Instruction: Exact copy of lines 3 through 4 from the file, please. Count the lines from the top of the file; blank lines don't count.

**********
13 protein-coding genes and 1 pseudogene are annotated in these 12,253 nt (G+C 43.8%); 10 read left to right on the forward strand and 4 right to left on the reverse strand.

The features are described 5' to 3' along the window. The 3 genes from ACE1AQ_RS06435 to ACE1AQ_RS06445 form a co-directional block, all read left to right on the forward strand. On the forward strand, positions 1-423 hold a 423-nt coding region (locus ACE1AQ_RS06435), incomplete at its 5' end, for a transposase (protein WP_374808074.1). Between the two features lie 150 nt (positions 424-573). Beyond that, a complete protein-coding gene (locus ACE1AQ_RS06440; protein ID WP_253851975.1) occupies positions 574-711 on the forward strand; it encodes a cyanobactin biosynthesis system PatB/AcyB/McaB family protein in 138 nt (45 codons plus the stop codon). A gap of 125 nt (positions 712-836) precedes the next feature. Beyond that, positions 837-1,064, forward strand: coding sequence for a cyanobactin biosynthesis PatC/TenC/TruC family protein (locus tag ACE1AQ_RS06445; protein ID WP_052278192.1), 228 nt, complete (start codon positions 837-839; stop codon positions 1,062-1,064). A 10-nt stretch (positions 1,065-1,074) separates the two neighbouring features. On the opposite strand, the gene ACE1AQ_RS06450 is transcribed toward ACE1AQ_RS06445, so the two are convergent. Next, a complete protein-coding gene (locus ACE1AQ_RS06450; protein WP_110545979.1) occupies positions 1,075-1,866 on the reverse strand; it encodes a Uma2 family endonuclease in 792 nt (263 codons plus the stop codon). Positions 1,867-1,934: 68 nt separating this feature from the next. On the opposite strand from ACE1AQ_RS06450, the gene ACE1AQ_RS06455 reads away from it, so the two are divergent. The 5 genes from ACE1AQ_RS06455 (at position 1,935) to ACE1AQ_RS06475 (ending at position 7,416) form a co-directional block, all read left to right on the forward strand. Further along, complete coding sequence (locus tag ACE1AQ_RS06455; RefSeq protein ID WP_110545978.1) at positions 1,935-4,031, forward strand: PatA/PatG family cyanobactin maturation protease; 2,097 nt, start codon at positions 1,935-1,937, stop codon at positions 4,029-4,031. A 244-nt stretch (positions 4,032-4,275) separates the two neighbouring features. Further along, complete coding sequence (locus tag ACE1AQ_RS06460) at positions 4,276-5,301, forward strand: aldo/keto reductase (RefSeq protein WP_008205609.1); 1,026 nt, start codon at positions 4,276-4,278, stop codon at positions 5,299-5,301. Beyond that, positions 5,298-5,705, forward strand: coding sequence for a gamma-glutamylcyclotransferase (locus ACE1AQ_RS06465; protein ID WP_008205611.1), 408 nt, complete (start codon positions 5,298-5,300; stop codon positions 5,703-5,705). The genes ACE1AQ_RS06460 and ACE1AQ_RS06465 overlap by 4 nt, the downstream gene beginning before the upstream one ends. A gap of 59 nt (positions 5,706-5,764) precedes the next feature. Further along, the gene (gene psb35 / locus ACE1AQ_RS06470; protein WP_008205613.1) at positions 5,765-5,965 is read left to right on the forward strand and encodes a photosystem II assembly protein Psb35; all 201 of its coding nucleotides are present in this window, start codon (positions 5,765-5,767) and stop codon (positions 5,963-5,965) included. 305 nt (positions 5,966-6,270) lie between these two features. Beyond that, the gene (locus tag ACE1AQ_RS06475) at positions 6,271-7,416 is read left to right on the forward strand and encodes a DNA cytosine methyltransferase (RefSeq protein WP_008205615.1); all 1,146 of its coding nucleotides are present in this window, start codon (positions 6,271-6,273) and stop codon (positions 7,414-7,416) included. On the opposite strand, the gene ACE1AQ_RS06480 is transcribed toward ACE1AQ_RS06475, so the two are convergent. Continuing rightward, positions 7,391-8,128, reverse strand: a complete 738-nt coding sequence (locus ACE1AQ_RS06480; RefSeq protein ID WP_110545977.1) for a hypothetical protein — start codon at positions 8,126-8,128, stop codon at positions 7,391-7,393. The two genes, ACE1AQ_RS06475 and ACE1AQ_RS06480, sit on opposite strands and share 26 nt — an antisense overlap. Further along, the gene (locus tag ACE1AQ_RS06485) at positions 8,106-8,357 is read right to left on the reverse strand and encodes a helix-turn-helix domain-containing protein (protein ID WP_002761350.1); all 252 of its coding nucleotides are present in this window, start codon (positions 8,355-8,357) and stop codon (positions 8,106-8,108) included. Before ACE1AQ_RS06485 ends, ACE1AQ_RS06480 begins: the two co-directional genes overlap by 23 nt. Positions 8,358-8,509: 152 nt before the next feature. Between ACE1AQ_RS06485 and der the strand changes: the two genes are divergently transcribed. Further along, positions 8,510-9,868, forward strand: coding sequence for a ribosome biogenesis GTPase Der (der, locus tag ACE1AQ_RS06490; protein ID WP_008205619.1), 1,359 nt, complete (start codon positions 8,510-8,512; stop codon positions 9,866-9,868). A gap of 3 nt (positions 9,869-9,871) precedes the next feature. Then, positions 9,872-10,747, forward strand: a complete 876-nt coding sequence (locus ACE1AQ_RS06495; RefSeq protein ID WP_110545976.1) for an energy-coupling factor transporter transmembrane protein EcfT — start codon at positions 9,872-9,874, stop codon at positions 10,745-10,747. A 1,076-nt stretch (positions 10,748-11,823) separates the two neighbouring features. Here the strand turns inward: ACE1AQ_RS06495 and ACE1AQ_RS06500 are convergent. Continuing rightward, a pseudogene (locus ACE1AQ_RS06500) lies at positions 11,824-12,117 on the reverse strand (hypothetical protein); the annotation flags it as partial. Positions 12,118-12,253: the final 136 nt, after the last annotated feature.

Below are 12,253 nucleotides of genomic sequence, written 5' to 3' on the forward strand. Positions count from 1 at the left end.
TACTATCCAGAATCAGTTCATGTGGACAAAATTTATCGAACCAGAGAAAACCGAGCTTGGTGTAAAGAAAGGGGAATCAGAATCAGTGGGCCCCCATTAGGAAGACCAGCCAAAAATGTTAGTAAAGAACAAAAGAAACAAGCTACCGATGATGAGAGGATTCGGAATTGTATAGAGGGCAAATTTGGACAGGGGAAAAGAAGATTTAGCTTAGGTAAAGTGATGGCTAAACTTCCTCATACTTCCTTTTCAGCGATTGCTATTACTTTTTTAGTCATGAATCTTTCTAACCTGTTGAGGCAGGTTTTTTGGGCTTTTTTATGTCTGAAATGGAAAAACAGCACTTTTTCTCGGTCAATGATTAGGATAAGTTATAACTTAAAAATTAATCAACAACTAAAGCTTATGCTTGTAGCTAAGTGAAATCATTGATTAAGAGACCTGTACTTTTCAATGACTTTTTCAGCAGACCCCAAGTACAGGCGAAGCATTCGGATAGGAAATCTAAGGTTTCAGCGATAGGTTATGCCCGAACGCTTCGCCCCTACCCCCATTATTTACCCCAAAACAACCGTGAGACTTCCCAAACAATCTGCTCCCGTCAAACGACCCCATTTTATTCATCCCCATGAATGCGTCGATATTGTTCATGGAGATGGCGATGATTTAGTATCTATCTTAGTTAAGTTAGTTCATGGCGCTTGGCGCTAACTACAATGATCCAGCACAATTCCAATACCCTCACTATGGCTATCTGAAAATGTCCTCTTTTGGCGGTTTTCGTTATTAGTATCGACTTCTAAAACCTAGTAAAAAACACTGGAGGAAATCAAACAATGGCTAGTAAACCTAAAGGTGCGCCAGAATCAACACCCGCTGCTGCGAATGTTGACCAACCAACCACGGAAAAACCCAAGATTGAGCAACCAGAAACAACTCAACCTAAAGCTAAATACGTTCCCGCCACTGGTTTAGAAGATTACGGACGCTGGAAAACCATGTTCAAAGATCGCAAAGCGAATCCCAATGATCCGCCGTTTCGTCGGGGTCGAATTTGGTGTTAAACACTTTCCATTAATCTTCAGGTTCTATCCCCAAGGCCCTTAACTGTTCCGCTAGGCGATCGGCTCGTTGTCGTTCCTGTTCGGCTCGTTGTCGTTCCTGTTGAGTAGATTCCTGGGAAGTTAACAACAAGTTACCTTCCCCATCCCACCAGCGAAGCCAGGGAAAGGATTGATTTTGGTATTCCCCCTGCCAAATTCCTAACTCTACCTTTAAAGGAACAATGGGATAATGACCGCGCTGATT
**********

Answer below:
Below are 12,253 nucleotides of genomic sequence, written 5' to 3' on the forward strand. Positions count from 1 at the left end.
TACTATCCAGAATCAGTTCATGTGGACAAAATTTATCGAACCAGAGAAAACCGAGCTTGGTGTAAAGAAAGGGGAATCAGAATCAGTGGGCCCCCATTAGGAAGACCAGCCAAAAATGTTAGTAAAGAACAAAAGAAACAAGCTACCGATGATGAGAGGATTCGGAATTGTATAGAGGGCAAATTTGGACAGGGGAAAAGAAGATTTAGCTTAGGTAAAGTGATGGCTAAACTTCCTCATACTTCCTTTTCAGCGATTGCTATTACTTTTTTAGTCATGAATCTTTCTAACCTGTTGAGGCAGGTTTTTTGGGCTTTTTTATGTCTGAAATGGAAAAACAGCACTTTTTCTCGGTCAATGATTAGGATAAGTTATAACTTAAAAATTAATCAACAACTAAAGCTTATGCTTGTAGCTAAGTGAAATCATTGATTAAGAGACCTGTACTTTTCAATGACTTTTTCAGCAGACCCCAAGTACAGGCGAAGCATTCGGATAGGAAATCTAAGGTTTCAGCGATAGGTTATGCCCGAACGCTTCGCCCCTACCCCCATTATTTACCCCAAAACAACCGTGAGACTTCCCAAACAATCTGCTCCCGTCAAACGACCCCATTTTATTCATCCCCATGAATGCGTCGATATTGTTCATGGAGATGGCGATGATTTAGTATCTATCTTAGTTAAGTTAGTTCATGGCGCTTGGCGCTAACTACAATGATCCAGCACAATTCCAATACCCTCACTATGGCTATCTGAAAATGTCCTCTTTTGGCGGTTTTCGTTATTAGTATCGACTTCTAAAACCTAGTAAAAAACACTGGAGGAAATCAAACAATGGCTAGTAAACCTAAAGGTGCGCCAGAATCAACACCCGCTGCTGCGAATGTTGACCAACCAACCACGGAAAAACCCAAGATTGAGCAACCAGAAACAACTCAACCTAAAGCTAAATACGTTCCCGCCACTGGTTTAGAAGATTACGGACGCTGGAAAACCATGTTCAAAGATCGCAAAGCGAATCCCAATGATCCGCCGTTTCGTCGGGGTCGAATTTGGTGTTAAACACTTTCCATTAATCTTCAGGTTCTATCCCCAAGGCCCTTAACTGTTCCGCTAGGCGATCGGCTCGTTGTCGTTCCTGTTCGGCTCGTTGTCGTTCCTGTTGAGTAGATTCCTGGGAAGTTAACAACAAGTTACCTTCCCCATCCCACCAGCGAAGCCAGGGAAAGGATTGATTTTGGTATTCCCCCTGCCAAATTCCTAACTCTACCTTTAAAGGAACAATGGGATAATGACCGCGCTGATT